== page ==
Action Crime

'The Transporter Refueled' Film Review: A franchise running on empty

September 3, 2015Ben MK

When Jason Statham first took on the role of Frank Martin in 2002's The Transporter, he was still fairly new to Hollywood. Now he's one of the most sought-after action stars in the business; and as such, he's moved on to bigger and better things. So what do you do if you're producer Luc Besson, and you want your franchise to continue, despite the absence of its lead actor? You recast the role with Game of Thrones' Ed Skrein, who takes over for Statham in The Transporter Refueled.

The fourth entry in the high-octane series, the story this time around follows Frank and his dad, newly-retired British secret intelligence agent Frank Martin Sr. (Ray Stevenson), as they team up with a mysterious woman named Anna (Loan Chabanol) and her three sultry cohorts to take down a Russian crime lord (Radivoje Bukvic).

Of course, what follows involves a steady stream of vehicular mayhem and hand-to-hand combat sequences, all of which are staged by director Camille Delamarre against the stunning, sun-drenched beauty of the French Riviera. But despite the fact that Skrein manages to hold his own fairly well in the film's action sequences — performing such feats as single-handedly pummeling a gang of would-be car thieves and outmaneuvering the French motorcycle police — The Transporter Refueled still ends up running out of gas well before its climax.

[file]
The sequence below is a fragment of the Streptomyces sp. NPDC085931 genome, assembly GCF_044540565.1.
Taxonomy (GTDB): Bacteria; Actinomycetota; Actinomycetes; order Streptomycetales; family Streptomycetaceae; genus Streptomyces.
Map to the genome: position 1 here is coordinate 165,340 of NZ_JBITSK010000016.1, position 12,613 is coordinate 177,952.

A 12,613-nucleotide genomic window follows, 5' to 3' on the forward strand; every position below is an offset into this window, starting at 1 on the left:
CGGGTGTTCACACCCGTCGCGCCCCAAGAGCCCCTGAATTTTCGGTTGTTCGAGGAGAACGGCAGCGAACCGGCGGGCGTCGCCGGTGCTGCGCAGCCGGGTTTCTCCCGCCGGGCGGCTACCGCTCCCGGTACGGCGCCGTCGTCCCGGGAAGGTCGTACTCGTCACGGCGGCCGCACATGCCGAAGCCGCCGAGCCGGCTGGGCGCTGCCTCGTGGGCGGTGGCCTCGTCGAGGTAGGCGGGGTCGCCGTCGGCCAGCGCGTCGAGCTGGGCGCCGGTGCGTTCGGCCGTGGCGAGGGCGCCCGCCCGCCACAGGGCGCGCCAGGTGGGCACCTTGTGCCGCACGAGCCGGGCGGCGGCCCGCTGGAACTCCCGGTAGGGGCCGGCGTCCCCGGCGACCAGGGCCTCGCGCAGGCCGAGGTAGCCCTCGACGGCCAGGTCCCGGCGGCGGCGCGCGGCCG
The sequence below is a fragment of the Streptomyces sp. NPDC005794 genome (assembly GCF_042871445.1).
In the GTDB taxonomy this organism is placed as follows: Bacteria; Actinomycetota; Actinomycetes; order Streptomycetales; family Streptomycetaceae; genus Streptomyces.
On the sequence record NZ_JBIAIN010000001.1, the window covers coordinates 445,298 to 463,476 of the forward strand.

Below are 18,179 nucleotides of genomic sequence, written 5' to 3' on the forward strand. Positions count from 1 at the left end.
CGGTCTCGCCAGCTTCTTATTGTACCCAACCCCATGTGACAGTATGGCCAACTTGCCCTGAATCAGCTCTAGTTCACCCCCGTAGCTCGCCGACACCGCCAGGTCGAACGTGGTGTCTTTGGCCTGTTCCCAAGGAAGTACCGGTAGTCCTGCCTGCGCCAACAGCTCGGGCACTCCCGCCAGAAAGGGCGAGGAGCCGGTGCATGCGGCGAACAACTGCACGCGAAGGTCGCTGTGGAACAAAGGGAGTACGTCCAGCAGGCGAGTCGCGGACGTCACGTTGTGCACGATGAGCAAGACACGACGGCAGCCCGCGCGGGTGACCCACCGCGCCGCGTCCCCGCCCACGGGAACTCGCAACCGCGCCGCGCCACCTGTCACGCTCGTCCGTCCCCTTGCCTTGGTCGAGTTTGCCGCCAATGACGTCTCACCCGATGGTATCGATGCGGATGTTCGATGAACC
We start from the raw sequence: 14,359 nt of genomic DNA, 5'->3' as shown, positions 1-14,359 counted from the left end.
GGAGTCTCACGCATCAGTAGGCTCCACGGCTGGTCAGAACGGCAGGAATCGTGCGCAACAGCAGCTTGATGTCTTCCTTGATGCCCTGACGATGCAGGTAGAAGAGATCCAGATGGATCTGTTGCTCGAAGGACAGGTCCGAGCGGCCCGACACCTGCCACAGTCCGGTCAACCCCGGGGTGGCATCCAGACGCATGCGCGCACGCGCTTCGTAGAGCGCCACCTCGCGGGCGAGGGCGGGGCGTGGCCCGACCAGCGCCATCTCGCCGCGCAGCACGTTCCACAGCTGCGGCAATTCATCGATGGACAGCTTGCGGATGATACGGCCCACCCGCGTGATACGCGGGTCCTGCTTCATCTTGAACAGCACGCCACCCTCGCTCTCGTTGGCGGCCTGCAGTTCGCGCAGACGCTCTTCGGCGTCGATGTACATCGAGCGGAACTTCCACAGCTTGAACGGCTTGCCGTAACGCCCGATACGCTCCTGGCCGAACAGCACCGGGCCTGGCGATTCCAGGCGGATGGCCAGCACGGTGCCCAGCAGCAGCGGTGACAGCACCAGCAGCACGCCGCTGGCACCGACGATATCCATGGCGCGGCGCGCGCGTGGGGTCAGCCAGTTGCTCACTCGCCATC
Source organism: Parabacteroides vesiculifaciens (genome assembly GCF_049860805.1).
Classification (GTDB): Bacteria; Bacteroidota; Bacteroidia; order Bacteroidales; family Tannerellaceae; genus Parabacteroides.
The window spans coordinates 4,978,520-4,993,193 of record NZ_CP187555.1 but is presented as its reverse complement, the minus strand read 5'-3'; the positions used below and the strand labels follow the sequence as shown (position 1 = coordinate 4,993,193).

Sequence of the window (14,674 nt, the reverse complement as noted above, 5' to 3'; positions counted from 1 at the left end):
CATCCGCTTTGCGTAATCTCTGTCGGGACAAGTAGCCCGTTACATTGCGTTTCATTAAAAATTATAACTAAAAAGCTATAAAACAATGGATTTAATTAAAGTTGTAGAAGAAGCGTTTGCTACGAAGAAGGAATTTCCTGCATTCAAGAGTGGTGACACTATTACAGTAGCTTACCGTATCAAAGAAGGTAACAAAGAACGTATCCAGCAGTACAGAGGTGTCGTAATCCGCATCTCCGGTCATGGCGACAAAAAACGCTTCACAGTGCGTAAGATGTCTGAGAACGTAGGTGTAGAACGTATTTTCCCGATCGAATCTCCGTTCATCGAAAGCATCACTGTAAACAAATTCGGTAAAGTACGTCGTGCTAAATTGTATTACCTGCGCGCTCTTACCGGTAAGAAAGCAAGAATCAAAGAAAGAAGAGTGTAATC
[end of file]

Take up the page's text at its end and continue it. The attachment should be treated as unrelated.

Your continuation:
Blame it on the slightly-above-mediocre acting, the barrage of flat one-liners, or the far-too-obvious product placements. No matter which way you cut it, The Transporter Refueled feels less like an adrenaline-pumping thrill ride and more like a halfhearted attempt to reinvigorate the series. Then factor in the movie's disappointingly lackluster villain, not to mention some awkwardly shoehorned romance, and what we have is a sequel that doesn't just fail to (pardon the pun) transport audiences — it may just put the brakes on the franchise once and for all.

The Transporter Refueled releases September 4th, 2015 from VVS Films. The film has an MPAA rating of PG-13 for sequences of violence and action, sexual material, some language, a drug reference and thematic elements. Its runtime is 1 Hr. 36 Mins.

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